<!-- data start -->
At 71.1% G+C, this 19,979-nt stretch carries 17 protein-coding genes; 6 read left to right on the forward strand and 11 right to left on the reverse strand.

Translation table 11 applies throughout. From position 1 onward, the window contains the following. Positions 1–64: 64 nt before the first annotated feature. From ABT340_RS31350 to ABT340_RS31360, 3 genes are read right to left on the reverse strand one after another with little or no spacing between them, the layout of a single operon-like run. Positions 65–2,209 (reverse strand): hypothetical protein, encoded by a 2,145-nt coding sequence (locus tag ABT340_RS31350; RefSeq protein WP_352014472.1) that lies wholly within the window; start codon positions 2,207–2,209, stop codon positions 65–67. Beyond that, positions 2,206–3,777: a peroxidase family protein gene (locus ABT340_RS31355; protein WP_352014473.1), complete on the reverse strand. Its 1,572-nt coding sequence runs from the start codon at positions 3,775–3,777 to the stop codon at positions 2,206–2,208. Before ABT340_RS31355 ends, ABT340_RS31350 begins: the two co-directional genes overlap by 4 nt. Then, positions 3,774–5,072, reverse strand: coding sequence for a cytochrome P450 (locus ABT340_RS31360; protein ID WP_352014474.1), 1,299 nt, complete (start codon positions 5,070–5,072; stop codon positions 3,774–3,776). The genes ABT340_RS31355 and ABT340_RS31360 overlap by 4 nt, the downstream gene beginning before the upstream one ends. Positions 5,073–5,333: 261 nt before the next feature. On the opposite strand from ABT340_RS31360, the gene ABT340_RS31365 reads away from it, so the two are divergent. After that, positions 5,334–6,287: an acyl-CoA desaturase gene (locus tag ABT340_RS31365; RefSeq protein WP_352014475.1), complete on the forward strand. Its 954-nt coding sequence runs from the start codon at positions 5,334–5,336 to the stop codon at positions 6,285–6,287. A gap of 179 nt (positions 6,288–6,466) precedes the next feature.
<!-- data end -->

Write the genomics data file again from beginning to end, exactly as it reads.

At 71.1% G+C, this 19,979-nt stretch carries 17 protein-coding genes; 6 read left to right on the forward strand and 11 right to left on the reverse strand.

Translation table 11 applies throughout. From position 1 onward, the window contains the following. Positions 1–64: 64 nt before the first annotated feature. From ABT340_RS31350 to ABT340_RS31360, 3 genes are read right to left on the reverse strand one after another with little or no spacing between them, the layout of a single operon-like run. Positions 65–2,209 (reverse strand): hypothetical protein, encoded by a 2,145-nt coding sequence (locus tag ABT340_RS31350; RefSeq protein WP_352014472.1) that lies wholly within the window; start codon positions 2,207–2,209, stop codon positions 65–67. Beyond that, positions 2,206–3,777: a peroxidase family protein gene (locus ABT340_RS31355; protein WP_352014473.1), complete on the reverse strand. Its 1,572-nt coding sequence runs from the start codon at positions 3,775–3,777 to the stop codon at positions 2,206–2,208. Before ABT340_RS31355 ends, ABT340_RS31350 begins: the two co-directional genes overlap by 4 nt. Then, positions 3,774–5,072, reverse strand: coding sequence for a cytochrome P450 (locus ABT340_RS31360; protein ID WP_352014474.1), 1,299 nt, complete (start codon positions 5,070–5,072; stop codon positions 3,774–3,776). The genes ABT340_RS31355 and ABT340_RS31360 overlap by 4 nt, the downstream gene beginning before the upstream one ends. Positions 5,073–5,333: 261 nt before the next feature. On the opposite strand from ABT340_RS31360, the gene ABT340_RS31365 reads away from it, so the two are divergent. After that, positions 5,334–6,287: an acyl-CoA desaturase gene (locus tag ABT340_RS31365; RefSeq protein WP_352014475.1), complete on the forward strand. Its 954-nt coding sequence runs from the start codon at positions 5,334–5,336 to the stop codon at positions 6,285–6,287. A gap of 179 nt (positions 6,288–6,466) precedes the next feature.